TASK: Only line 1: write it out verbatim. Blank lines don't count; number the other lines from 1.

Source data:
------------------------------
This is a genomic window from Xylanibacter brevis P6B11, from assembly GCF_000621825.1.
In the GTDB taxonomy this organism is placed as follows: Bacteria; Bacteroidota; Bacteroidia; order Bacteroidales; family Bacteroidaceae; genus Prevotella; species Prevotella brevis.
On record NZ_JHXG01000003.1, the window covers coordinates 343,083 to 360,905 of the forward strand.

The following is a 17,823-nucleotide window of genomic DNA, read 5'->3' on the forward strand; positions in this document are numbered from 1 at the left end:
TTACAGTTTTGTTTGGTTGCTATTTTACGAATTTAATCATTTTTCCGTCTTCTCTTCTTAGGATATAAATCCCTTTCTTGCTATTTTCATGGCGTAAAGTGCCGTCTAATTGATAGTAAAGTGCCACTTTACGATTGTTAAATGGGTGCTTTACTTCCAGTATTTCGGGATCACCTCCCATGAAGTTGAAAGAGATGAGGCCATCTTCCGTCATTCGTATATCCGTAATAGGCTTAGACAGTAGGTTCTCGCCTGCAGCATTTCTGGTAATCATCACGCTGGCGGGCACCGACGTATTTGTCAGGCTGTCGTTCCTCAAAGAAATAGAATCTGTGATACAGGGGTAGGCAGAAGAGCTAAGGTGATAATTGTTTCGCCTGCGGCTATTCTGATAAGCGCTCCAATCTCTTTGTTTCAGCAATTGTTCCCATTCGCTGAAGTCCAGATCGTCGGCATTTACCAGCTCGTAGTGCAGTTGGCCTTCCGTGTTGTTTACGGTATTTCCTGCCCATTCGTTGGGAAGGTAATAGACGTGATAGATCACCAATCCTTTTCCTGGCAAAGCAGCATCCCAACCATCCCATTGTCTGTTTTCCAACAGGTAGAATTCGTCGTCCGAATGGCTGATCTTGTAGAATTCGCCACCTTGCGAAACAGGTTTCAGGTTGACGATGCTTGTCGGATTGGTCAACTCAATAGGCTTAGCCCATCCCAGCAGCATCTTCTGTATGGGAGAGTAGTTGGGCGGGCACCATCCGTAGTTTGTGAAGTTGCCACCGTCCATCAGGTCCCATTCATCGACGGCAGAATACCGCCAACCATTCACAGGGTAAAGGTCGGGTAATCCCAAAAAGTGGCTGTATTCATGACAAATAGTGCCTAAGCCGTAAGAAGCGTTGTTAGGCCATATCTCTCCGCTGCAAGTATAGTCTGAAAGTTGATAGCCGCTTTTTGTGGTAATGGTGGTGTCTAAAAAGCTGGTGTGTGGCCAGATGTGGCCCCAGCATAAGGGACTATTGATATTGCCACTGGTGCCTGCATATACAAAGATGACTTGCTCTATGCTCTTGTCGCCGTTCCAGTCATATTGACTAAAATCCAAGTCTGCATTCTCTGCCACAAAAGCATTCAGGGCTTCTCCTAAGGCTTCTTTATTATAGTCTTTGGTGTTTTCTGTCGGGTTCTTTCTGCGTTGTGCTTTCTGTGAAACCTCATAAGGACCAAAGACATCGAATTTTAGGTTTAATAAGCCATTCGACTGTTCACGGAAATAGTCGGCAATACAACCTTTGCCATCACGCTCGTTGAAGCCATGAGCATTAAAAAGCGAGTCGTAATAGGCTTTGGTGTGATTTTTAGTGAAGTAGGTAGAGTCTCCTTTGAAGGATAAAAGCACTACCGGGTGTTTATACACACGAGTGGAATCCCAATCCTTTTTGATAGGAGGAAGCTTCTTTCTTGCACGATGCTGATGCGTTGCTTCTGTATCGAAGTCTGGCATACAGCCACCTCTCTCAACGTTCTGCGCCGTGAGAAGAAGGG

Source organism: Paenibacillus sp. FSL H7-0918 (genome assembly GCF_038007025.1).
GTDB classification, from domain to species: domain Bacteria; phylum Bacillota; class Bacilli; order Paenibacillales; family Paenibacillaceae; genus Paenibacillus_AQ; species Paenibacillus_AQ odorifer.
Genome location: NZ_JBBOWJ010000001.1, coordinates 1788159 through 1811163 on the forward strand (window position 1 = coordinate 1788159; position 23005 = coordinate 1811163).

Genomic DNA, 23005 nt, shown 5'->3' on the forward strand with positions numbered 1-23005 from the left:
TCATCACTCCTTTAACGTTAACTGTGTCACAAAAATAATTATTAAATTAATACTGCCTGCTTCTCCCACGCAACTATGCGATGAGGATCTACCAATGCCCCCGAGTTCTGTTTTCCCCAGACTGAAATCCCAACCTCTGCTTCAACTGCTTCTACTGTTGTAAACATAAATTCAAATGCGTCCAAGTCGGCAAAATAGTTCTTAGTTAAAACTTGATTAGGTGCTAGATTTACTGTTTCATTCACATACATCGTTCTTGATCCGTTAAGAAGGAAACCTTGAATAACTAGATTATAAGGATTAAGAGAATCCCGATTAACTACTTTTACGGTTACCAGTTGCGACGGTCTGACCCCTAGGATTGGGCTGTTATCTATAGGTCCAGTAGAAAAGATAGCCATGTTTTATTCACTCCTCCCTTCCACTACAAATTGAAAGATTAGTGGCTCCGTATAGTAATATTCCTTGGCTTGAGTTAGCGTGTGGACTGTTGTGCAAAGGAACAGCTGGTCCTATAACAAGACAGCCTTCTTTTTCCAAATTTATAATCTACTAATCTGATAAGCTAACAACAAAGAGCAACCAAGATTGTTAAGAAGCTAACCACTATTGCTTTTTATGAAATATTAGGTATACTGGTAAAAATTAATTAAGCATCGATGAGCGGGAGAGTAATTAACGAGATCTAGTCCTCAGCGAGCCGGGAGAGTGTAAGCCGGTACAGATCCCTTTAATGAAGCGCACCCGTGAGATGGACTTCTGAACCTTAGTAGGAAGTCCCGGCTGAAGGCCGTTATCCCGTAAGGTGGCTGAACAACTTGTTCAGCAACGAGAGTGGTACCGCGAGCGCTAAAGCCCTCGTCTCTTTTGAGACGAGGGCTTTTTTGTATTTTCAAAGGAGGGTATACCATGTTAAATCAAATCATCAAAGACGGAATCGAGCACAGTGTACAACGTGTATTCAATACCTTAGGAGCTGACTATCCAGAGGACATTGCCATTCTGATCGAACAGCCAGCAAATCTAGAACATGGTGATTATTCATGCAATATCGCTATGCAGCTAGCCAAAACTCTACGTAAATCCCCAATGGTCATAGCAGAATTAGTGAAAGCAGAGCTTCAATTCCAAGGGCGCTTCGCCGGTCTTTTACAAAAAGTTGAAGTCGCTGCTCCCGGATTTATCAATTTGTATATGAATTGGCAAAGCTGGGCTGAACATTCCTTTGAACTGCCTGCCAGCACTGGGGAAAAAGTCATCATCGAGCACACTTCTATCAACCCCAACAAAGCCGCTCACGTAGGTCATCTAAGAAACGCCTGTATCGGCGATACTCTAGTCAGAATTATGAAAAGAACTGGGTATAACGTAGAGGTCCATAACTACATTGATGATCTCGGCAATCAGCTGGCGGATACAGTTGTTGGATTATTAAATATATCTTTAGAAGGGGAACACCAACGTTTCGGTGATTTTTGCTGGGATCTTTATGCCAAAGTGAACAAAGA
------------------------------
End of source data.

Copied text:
This is a genomic window from Xylanibacter brevis P6B11, from assembly GCF_000621825.1.